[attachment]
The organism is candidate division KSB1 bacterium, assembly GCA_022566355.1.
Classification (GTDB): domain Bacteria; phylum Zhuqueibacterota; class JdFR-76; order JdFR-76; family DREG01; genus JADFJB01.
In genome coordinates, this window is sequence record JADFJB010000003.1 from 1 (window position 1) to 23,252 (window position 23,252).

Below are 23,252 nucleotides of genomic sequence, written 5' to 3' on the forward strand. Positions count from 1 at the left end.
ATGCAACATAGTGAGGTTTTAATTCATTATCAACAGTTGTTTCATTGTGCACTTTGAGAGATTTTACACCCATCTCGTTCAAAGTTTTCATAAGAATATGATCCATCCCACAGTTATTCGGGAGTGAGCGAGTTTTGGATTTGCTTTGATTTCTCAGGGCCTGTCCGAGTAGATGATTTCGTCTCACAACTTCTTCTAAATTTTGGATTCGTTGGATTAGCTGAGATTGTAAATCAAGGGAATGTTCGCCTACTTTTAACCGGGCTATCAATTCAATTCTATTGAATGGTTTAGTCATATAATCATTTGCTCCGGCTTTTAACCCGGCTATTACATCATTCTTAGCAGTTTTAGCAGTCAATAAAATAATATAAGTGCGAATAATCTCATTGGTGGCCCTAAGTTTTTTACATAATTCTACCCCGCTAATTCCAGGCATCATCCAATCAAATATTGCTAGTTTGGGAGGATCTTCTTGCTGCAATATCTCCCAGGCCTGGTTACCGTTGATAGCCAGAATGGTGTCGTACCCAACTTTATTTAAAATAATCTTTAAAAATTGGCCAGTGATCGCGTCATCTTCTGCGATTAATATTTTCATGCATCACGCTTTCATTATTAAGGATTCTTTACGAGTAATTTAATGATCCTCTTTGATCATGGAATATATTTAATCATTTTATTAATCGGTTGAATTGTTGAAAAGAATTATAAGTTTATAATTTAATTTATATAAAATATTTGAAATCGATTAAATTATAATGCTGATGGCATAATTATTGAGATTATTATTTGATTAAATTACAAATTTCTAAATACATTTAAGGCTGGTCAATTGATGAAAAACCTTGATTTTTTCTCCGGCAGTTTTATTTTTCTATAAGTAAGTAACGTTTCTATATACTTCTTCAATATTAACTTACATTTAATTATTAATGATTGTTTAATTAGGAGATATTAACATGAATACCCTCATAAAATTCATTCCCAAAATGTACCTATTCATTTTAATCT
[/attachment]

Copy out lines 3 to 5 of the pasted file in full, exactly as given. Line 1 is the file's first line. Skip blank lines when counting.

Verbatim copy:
In genome coordinates, this window is sequence record JADFJB010000003.1 from 1 (window position 1) to 23,252 (window position 23,252).

Below are 23,252 nucleotides of genomic sequence, written 5' to 3' on the forward strand. Positions count from 1 at the left end.
ATGCAACATAGTGAGGTTTTAATTCATTATCAACAGTTGTTTCATTGTGCACTTTGAGAGATTTTACACCCATCTCGTTCAAAGTTTTCATAAGAATATGATCCATCCCACAGTTATTCGGGAGTGAGCGAGTTTTGGATTTGCTTTGATTTCTCAGGGCCTGTCCGAGTAGATGATTTCGTCTCACAACTTCTTCTAAATTTTGGATTCGTTGGATTAGCTGAGATTGTAAATCAAGGGAATGTTCGCCTACTTTTAACCGGGCTATCAATTCAATTCTATTGAATGGTTTAGTCATATAATCATTTGCTCCGGCTTTTAACCCGGCTATTACATCATTCTTAGCAGTTTTAGCAGTCAATAAAATAATATAAGTGCGAATAATCTCATTGGTGGCCCTAAGTTTTTTACATAATTCTACCCCGCTAATTCCAGGCATCATCCAATCAAATATTGCTAGTTTGGGAGGATCTTCTTGCTGCAATATCTCCCAGGCCTGGTTACCGTTGATAGCCAGAATGGTGTCGTACCCAACTTTATTTAAAATAATCTTTAAAAATTGGCCAGTGATCGCGTCATCTTCTGCGATTAATATTTTCATGCATCACGCTTTCATTATTAAGGATTCTTTACGAGTAATTTAATGATCCTCTTTGATCATGGAATATATTTAATCATTTTATTAATCGGTTGAATTGTTGAAAAGAATTATAAGTTTATAATTTAATTTATATAAAATATTTGAAATCGATTAAATTATAATGCTGATGGCATAATTATTGAGATTATTATTTGATTAAATTACAAATTTCTAAATACATTTAAGGCTGGTCAATTGATGAAAAACCTTGATTTTTTCTCCGGCAGTTTTATTTTTCTATAAGTAAGTAACGTTTCTATATACTTCTTCAATATTAACTTACATTTAATTATTAATGATTGTTTAATTAGGAGATATTAACATGAATACCCTCATAAAATTCATTCCCAAAATGTACCTATTCATTTTAATCT